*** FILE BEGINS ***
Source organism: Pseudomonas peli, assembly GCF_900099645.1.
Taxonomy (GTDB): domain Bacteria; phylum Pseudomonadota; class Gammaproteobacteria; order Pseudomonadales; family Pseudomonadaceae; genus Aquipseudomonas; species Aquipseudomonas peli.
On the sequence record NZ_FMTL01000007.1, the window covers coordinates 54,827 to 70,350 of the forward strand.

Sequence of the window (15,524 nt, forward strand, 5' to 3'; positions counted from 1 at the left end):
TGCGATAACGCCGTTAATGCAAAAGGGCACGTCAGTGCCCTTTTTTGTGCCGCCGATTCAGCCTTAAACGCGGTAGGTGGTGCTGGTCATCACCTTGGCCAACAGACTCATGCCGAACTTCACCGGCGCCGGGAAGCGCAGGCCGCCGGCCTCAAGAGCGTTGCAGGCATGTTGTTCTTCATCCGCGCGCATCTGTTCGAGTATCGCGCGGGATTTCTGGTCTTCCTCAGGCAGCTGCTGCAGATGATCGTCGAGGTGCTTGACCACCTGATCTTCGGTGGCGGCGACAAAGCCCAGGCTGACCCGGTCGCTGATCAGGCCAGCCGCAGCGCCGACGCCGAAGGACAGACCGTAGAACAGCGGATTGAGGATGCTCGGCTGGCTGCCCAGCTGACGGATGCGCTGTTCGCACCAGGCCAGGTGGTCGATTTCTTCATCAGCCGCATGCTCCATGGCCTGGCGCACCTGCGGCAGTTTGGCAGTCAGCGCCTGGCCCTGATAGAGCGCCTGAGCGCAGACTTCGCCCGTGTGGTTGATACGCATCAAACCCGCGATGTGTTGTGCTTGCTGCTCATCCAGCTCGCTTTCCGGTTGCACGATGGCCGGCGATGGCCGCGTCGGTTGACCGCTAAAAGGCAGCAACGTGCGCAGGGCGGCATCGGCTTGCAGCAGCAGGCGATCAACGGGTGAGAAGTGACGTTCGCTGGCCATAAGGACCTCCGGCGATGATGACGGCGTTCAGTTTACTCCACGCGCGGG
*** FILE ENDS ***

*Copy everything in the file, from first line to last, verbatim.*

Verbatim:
Source organism: Pseudomonas peli, assembly GCF_900099645.1.
Taxonomy (GTDB): domain Bacteria; phylum Pseudomonadota; class Gammaproteobacteria; order Pseudomonadales; family Pseudomonadaceae; genus Aquipseudomonas; species Aquipseudomonas peli.
On the sequence record NZ_FMTL01000007.1, the window covers coordinates 54,827 to 70,350 of the forward strand.

Sequence of the window (15,524 nt, forward strand, 5' to 3'; positions counted from 1 at the left end):
TGCGATAACGCCGTTAATGCAAAAGGGCACGTCAGTGCCCTTTTTTGTGCCGCCGATTCAGCCTTAAACGCGGTAGGTGGTGCTGGTCATCACCTTGGCCAACAGACTCATGCCGAACTTCACCGGCGCCGGGAAGCGCAGGCCGCCGGCCTCAAGAGCGTTGCAGGCATGTTGTTCTTCATCCGCGCGCATCTGTTCGAGTATCGCGCGGGATTTCTGGTCTTCCTCAGGCAGCTGCTGCAGATGATCGTCGAGGTGCTTGACCACCTGATCTTCGGTGGCGGCGACAAAGCCCAGGCTGACCCGGTCGCTGATCAGGCCAGCCGCAGCGCCGACGCCGAAGGACAGACCGTAGAACAGCGGATTGAGGATGCTCGGCTGGCTGCCCAGCTGACGGATGCGCTGTTCGCACCAGGCCAGGTGGTCGATTTCTTCATCAGCCGCATGCTCCATGGCCTGGCGCACCTGCGGCAGTTTGGCAGTCAGCGCCTGGCCCTGATAGAGCGCCTGAGCGCAGACTTCGCCCGTGTGGTTGATACGCATCAAACCCGCGATGTGTTGTGCTTGCTGCTCATCCAGCTCGCTTTCCGGTTGCACGATGGCCGGCGATGGCCGCGTCGGTTGACCGCTAAAAGGCAGCAACGTGCGCAGGGCGGCATCGGCTTGCAGCAGCAGGCGATCAACGGGTGAGAAGTGACGTTCGCTGGCCATAAGGACCTCCGGCGATGATGACGGCGTTCAGTTTACTCCACGCGCGGG